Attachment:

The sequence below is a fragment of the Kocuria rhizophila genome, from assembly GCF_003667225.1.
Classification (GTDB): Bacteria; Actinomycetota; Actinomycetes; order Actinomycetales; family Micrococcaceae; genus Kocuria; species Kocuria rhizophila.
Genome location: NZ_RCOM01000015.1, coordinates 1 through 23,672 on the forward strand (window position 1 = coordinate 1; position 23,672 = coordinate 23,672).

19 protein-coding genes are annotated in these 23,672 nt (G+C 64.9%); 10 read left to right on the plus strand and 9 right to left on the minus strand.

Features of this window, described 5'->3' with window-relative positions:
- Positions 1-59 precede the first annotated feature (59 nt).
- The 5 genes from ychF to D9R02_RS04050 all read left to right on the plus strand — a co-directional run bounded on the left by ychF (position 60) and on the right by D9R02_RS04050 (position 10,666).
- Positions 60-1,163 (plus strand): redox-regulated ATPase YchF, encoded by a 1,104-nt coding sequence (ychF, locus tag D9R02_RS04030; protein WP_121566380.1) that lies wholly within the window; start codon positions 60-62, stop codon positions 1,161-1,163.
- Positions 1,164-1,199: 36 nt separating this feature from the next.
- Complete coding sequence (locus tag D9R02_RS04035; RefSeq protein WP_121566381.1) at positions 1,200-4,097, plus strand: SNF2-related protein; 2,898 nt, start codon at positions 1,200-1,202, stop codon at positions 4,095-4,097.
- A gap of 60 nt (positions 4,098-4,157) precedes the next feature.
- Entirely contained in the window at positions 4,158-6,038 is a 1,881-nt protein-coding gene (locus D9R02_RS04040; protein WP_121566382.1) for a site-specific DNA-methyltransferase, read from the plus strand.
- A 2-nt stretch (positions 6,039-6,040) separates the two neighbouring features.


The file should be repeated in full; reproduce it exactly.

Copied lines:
The sequence below is a fragment of the Kocuria rhizophila genome, from assembly GCF_003667225.1.
Classification (GTDB): Bacteria; Actinomycetota; Actinomycetes; order Actinomycetales; family Micrococcaceae; genus Kocuria; species Kocuria rhizophila.
Genome location: NZ_RCOM01000015.1, coordinates 1 through 23,672 on the forward strand (window position 1 = coordinate 1; position 23,672 = coordinate 23,672).

19 protein-coding genes are annotated in these 23,672 nt (G+C 64.9%); 10 read left to right on the plus strand and 9 right to left on the minus strand.

Features of this window, described 5'->3' with window-relative positions:
- Positions 1-59 precede the first annotated feature (59 nt).
- The 5 genes from ychF to D9R02_RS04050 all read left to right on the plus strand — a co-directional run bounded on the left by ychF (position 60) and on the right by D9R02_RS04050 (position 10,666).
- Positions 60-1,163 (plus strand): redox-regulated ATPase YchF, encoded by a 1,104-nt coding sequence (ychF, locus tag D9R02_RS04030; protein WP_121566380.1) that lies wholly within the window; start codon positions 60-62, stop codon positions 1,161-1,163.
- Positions 1,164-1,199: 36 nt separating this feature from the next.
- Complete coding sequence (locus tag D9R02_RS04035; RefSeq protein WP_121566381.1) at positions 1,200-4,097, plus strand: SNF2-related protein; 2,898 nt, start codon at positions 1,200-1,202, stop codon at positions 4,095-4,097.
- A gap of 60 nt (positions 4,098-4,157) precedes the next feature.
- Entirely contained in the window at positions 4,158-6,038 is a 1,881-nt protein-coding gene (locus D9R02_RS04040; protein WP_121566382.1) for a site-specific DNA-methyltransferase, read from the plus strand.
- A 2-nt stretch (positions 6,039-6,040) separates the two neighbouring features.